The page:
Government realised a measly $282 million in six years through taxes and dividends from diamond firms that operated in Chiadzwa, a move that eventually prompted the consolidation of the diamond sector in 2016 to boost State revenues.
Dividends generated $188 million for Government while taxes raked in $94,8 million.
This emerged during a Mines and Energy Parliamentary Portfolio Committee hearing on Monday.
Seven private firms - Anjin Investments, Marange Resources, Diamond Mining Company (DMC), Gye Nyame Resources, Kusena Diamonds, Jinan Mining Ltd and Mbada Diamonds - were licensed to mine diamonds at Chiadzwa.
Government, through the Zimbabwe Mining Development Corporation (ZMDC), had entered into a 50 /50 joint venture arrangement with the private investors in the diamond mining projects.
Portfolio committee chairperson Temba Mliswa pressed ZMDC to reveal the monetary value that accrued to Government from the Marange venture from 2009 to 2014.
Then ZMDC board chairperson Godwills Masimirembwa declined to answer the question and passed the buck to a finance official, who said in 2009, no miner declared a dividend since most of them were still setting up on the ground.
In 2010, diamond miners declared $51,8 million in dividends while $73,5 million was declared in 2011.
In 2012, $39,2 million was declared; in 2013 ($15 million) and in 2014 ($9 million) was declared.
"So in total, $188 million was received by the Zimbabwe Government while another $188 million went to the JV partners," said the official, without explaining the plunge in the value of dividends declared over the period 2010 to 2014.
In terms of corporate tax, the miners paid $34,8 million in 2010; $11,4 million in 2011; $24 million in 2012; $17,8 million in 2013 and $6,9 million in 2014.
Cumulatively, the firms contributed $94,8 million in the period 2010 to 2014.
The revelations by ZMDC come despite claims by Mbada that it paid $472 million in royalties, dividends and other taxes between 2010 and 2015.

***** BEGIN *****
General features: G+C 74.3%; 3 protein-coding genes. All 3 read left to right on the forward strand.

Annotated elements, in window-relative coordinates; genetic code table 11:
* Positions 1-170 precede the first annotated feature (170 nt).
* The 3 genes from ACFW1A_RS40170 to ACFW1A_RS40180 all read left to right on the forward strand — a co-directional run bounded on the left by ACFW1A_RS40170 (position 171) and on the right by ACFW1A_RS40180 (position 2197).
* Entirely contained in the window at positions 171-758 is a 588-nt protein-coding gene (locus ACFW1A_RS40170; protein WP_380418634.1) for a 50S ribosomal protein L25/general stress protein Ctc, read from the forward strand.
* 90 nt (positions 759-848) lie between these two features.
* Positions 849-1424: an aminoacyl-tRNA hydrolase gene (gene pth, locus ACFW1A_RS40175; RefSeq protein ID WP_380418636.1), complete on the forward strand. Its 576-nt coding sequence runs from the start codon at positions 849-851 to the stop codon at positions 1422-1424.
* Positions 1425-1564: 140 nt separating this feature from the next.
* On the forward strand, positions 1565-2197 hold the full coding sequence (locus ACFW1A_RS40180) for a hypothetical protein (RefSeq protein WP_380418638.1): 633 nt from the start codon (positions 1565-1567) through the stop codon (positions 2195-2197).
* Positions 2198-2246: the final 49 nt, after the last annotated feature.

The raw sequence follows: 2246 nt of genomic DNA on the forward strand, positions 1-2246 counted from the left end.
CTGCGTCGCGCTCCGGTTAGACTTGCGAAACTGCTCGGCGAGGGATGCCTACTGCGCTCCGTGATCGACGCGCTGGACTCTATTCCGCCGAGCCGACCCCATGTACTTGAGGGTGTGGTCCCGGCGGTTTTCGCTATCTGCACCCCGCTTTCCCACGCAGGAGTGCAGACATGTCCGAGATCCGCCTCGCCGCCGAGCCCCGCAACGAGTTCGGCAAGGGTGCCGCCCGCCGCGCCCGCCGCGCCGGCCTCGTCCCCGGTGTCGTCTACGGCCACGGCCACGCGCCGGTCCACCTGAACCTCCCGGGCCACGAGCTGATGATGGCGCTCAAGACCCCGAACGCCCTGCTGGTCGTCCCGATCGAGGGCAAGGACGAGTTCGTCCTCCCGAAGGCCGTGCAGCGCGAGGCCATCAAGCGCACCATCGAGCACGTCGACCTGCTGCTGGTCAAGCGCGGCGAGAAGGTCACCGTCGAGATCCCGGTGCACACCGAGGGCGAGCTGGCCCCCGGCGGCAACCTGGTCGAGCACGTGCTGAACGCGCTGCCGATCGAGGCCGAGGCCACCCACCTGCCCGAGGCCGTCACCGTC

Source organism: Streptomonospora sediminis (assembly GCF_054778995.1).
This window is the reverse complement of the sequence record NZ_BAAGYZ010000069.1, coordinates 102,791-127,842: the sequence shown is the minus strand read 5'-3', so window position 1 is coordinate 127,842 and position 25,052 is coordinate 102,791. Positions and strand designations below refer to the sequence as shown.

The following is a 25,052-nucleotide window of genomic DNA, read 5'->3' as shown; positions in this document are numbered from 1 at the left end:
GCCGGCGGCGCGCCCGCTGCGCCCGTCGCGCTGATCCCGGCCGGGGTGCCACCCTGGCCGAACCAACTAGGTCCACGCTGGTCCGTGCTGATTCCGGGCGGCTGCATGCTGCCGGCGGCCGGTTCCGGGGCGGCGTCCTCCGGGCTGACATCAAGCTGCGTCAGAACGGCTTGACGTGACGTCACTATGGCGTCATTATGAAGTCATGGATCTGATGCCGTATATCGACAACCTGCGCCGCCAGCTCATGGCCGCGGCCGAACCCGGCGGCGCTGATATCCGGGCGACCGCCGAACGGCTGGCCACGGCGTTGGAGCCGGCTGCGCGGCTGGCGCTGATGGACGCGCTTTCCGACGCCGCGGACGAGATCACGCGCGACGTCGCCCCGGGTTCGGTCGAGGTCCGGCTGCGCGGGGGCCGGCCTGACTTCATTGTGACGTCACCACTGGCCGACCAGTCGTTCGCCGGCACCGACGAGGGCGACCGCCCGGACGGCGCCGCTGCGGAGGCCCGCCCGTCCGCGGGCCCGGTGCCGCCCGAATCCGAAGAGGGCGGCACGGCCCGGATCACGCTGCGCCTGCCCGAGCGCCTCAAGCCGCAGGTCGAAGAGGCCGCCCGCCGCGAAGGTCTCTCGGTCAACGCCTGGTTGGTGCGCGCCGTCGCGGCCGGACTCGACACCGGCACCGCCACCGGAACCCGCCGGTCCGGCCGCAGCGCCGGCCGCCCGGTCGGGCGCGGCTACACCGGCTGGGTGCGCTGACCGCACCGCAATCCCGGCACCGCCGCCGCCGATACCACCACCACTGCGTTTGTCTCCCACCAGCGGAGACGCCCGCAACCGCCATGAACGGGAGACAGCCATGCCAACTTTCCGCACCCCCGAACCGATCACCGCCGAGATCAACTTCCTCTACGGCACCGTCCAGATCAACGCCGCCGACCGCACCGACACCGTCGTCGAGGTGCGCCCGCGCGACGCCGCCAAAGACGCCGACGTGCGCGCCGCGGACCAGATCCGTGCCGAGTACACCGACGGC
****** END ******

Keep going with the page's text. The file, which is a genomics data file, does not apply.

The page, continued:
ZMDC said the dividends and corporate tax represented combined amounts paid by Mbada, DMC, Jinan and Marange.
However, a visibly incensed Mr Mliswa demanded to know why other companies did not contribute to the fiscus through taxes and dividends, to which the ZMDC finance official could not give a satisfactory explanation.
"The ones that contributed, like I said are Mbada, Jinan, DMC and Marange and these figures are based on audited financial statements.
"Mr chairman, we do not have the financial statements for those entities. The ones I am presenting are the entities that presented financial statements.
"We are not in possession of financial statements for those entities that did not pay tax, possibly the entities can present on their own," said the official.
But the tirade from Mr Mliswa could only get worse as he was of the opinion that Government could have been prejudiced of millions of dollars in potential revenue since ZMDC exhibited signs of failure to whip the diamond mining firms into line.
It took the intervention of Mr Godwills Masimirembwa, who was ZMDC board chairperson at the time, to further breakdown what transpired.
Mr Masimirembwa said one of the companies, Rera Diamonds, had not started mining during the period under review "so they did not generate any money".
"Kusena Diamonds were still carrying out exploratory work so to speak, they had really not started mining (while) Gye Nyame had started mining and stockpiling, but there were issues that happened, I think that they will speak for themselves exactly what happened, but the report we have is that one day, they were visited by police and keys to their box that contained diamonds were confiscated," said Mr Masimirembwa.
It is alleged that the ZRP, which held 20 percent shareholding in Gye Nyame, dispatched eight heavily armed police to swoop on one of the shareholders, Itai Munyeza and demanded keys to the box where diamonds were kept.
Mr Munyeza told Parliament that he was force-marched to a building near the Central Vehicle Registry (CVR) in central Harare where the police details kept demanding the keys claiming they were wanted by former Police Commissioner General, Dr Augustine Chihuri.
It is understood that the diamonds were later sold but no one really knows what happened to the proceeds.
Zimbabwe is estimated to have hauled 16,9 million carats in 2013, representing 13 percent of global rough diamond supply; 12 million carats in 2012; 8,7 million carats in 2011, and 8,2 million carats in 2010.
The average price for the diamonds was $54 per carat while some were sold at about $100 per carat.